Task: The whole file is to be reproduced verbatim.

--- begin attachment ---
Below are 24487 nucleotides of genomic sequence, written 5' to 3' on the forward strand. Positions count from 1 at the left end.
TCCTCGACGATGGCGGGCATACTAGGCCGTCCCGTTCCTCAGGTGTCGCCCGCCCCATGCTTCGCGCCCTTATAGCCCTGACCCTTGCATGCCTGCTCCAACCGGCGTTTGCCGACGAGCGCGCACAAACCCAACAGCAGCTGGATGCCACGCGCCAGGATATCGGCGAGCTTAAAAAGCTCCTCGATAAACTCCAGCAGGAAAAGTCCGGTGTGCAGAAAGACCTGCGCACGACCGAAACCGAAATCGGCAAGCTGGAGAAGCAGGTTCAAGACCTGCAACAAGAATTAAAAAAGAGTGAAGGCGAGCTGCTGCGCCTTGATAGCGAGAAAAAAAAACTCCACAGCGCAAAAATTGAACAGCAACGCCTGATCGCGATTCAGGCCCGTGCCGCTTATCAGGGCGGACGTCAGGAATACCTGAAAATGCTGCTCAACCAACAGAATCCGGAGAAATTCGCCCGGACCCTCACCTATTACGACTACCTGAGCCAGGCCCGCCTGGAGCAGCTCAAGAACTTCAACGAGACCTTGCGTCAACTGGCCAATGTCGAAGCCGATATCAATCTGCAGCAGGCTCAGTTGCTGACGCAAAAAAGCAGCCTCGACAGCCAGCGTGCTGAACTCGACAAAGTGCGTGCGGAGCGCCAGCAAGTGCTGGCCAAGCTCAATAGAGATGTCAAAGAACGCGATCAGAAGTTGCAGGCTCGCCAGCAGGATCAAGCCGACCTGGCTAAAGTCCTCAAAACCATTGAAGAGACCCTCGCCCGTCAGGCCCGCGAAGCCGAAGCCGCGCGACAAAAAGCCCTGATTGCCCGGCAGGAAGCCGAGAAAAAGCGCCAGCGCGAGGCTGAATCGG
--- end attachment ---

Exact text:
Below are 24487 nucleotides of genomic sequence, written 5' to 3' on the forward strand. Positions count from 1 at the left end.
TCCTCGACGATGGCGGGCATACTAGGCCGTCCCGTTCCTCAGGTGTCGCCCGCCCCATGCTTCGCGCCCTTATAGCCCTGACCCTTGCATGCCTGCTCCAACCGGCGTTTGCCGACGAGCGCGCACAAACCCAACAGCAGCTGGATGCCACGCGCCAGGATATCGGCGAGCTTAAAAAGCTCCTCGATAAACTCCAGCAGGAAAAGTCCGGTGTGCAGAAAGACCTGCGCACGACCGAAACCGAAATCGGCAAGCTGGAGAAGCAGGTTCAAGACCTGCAACAAGAATTAAAAAAGAGTGAAGGCGAGCTGCTGCGCCTTGATAGCGAGAAAAAAAAACTCCACAGCGCAAAAATTGAACAGCAACGCCTGATCGCGATTCAGGCCCGTGCCGCTTATCAGGGCGGACGTCAGGAATACCTGAAAATGCTGCTCAACCAACAGAATCCGGAGAAATTCGCCCGGACCCTCACCTATTACGACTACCTGAGCCAGGCCCGCCTGGAGCAGCTCAAGAACTTCAACGAGACCTTGCGTCAACTGGCCAATGTCGAAGCCGATATCAATCTGCAGCAGGCTCAGTTGCTGACGCAAAAAAGCAGCCTCGACAGCCAGCGTGCTGAACTCGACAAAGTGCGTGCGGAGCGCCAGCAAGTGCTGGCCAAGCTCAATAGAGATGTCAAAGAACGCGATCAGAAGTTGCAGGCTCGCCAGCAGGATCAAGCCGACCTGGCTAAAGTCCTCAAAACCATTGAAGAGACCCTCGCCCGTCAGGCCCGCGAAGCCGAAGCCGCGCGACAAAAAGCCCTGATTGCCCGGCAGGAAGCCGAGAAAAAGCGCCAGCGCGAGGCTGAATCGG